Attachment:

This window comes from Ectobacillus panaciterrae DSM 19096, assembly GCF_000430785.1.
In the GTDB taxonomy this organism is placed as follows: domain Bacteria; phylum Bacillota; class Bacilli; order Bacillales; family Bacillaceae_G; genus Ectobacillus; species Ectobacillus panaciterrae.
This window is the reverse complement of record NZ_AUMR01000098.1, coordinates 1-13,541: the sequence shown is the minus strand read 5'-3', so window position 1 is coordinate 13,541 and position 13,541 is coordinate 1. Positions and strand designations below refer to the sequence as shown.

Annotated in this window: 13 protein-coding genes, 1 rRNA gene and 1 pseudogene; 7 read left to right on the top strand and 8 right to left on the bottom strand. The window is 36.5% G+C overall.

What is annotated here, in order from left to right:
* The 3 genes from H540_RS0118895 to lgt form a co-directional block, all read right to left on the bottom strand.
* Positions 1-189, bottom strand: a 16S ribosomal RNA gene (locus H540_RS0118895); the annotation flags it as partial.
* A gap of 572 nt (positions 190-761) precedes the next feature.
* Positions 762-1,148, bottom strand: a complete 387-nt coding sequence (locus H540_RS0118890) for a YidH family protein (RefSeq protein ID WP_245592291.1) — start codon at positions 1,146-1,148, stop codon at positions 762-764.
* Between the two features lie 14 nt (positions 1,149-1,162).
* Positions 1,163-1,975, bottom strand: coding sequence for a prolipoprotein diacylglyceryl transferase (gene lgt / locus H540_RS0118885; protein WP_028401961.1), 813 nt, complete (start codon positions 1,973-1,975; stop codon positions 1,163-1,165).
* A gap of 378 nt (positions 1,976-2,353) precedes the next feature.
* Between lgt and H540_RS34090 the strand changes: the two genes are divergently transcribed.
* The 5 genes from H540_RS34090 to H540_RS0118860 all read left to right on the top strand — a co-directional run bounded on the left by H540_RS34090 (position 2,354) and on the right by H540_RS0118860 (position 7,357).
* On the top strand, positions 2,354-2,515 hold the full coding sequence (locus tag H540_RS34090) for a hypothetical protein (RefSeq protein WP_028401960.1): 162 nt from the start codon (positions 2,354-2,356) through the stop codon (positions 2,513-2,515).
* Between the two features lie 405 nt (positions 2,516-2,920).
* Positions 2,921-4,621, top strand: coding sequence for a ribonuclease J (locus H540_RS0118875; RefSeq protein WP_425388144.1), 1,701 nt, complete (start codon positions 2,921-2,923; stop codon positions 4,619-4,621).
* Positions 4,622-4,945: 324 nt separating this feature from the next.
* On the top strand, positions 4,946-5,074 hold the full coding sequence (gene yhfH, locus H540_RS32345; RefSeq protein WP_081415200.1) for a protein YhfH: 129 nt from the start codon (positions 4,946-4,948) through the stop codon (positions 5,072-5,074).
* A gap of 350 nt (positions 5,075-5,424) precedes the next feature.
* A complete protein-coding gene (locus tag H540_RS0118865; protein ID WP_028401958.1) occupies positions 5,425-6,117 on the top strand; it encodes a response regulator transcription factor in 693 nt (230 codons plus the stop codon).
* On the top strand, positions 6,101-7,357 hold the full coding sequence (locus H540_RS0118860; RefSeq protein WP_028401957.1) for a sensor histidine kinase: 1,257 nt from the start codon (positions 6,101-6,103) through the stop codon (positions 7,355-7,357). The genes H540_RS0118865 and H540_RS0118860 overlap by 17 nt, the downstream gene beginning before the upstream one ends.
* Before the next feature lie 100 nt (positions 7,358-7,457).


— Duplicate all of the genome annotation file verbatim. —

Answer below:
This window comes from Ectobacillus panaciterrae DSM 19096, assembly GCF_000430785.1.
In the GTDB taxonomy this organism is placed as follows: domain Bacteria; phylum Bacillota; class Bacilli; order Bacillales; family Bacillaceae_G; genus Ectobacillus; species Ectobacillus panaciterrae.
This window is the reverse complement of record NZ_AUMR01000098.1, coordinates 1-13,541: the sequence shown is the minus strand read 5'-3', so window position 1 is coordinate 13,541 and position 13,541 is coordinate 1. Positions and strand designations below refer to the sequence as shown.

Annotated in this window: 13 protein-coding genes, 1 rRNA gene and 1 pseudogene; 7 read left to right on the top strand and 8 right to left on the bottom strand. The window is 36.5% G+C overall.

What is annotated here, in order from left to right:
* The 3 genes from H540_RS0118895 to lgt form a co-directional block, all read right to left on the bottom strand.
* Positions 1-189, bottom strand: a 16S ribosomal RNA gene (locus H540_RS0118895); the annotation flags it as partial.
* A gap of 572 nt (positions 190-761) precedes the next feature.
* Positions 762-1,148, bottom strand: a complete 387-nt coding sequence (locus H540_RS0118890) for a YidH family protein (RefSeq protein ID WP_245592291.1) — start codon at positions 1,146-1,148, stop codon at positions 762-764.
* Between the two features lie 14 nt (positions 1,149-1,162).
* Positions 1,163-1,975, bottom strand: coding sequence for a prolipoprotein diacylglyceryl transferase (gene lgt / locus H540_RS0118885; protein WP_028401961.1), 813 nt, complete (start codon positions 1,973-1,975; stop codon positions 1,163-1,165).
* A gap of 378 nt (positions 1,976-2,353) precedes the next feature.
* Between lgt and H540_RS34090 the strand changes: the two genes are divergently transcribed.
* The 5 genes from H540_RS34090 to H540_RS0118860 all read left to right on the top strand — a co-directional run bounded on the left by H540_RS34090 (position 2,354) and on the right by H540_RS0118860 (position 7,357).
* On the top strand, positions 2,354-2,515 hold the full coding sequence (locus tag H540_RS34090) for a hypothetical protein (RefSeq protein WP_028401960.1): 162 nt from the start codon (positions 2,354-2,356) through the stop codon (positions 2,513-2,515).
* Between the two features lie 405 nt (positions 2,516-2,920).
* Positions 2,921-4,621, top strand: coding sequence for a ribonuclease J (locus H540_RS0118875; RefSeq protein WP_425388144.1), 1,701 nt, complete (start codon positions 2,921-2,923; stop codon positions 4,619-4,621).
* Positions 4,622-4,945: 324 nt separating this feature from the next.
* On the top strand, positions 4,946-5,074 hold the full coding sequence (gene yhfH, locus H540_RS32345; RefSeq protein WP_081415200.1) for a protein YhfH: 129 nt from the start codon (positions 4,946-4,948) through the stop codon (positions 5,072-5,074).
* A gap of 350 nt (positions 5,075-5,424) precedes the next feature.
* A complete protein-coding gene (locus tag H540_RS0118865; protein ID WP_028401958.1) occupies positions 5,425-6,117 on the top strand; it encodes a response regulator transcription factor in 693 nt (230 codons plus the stop codon).
* On the top strand, positions 6,101-7,357 hold the full coding sequence (locus H540_RS0118860; RefSeq protein WP_028401957.1) for a sensor histidine kinase: 1,257 nt from the start codon (positions 6,101-6,103) through the stop codon (positions 7,355-7,357). The genes H540_RS0118865 and H540_RS0118860 overlap by 17 nt, the downstream gene beginning before the upstream one ends.
* Before the next feature lie 100 nt (positions 7,358-7,457).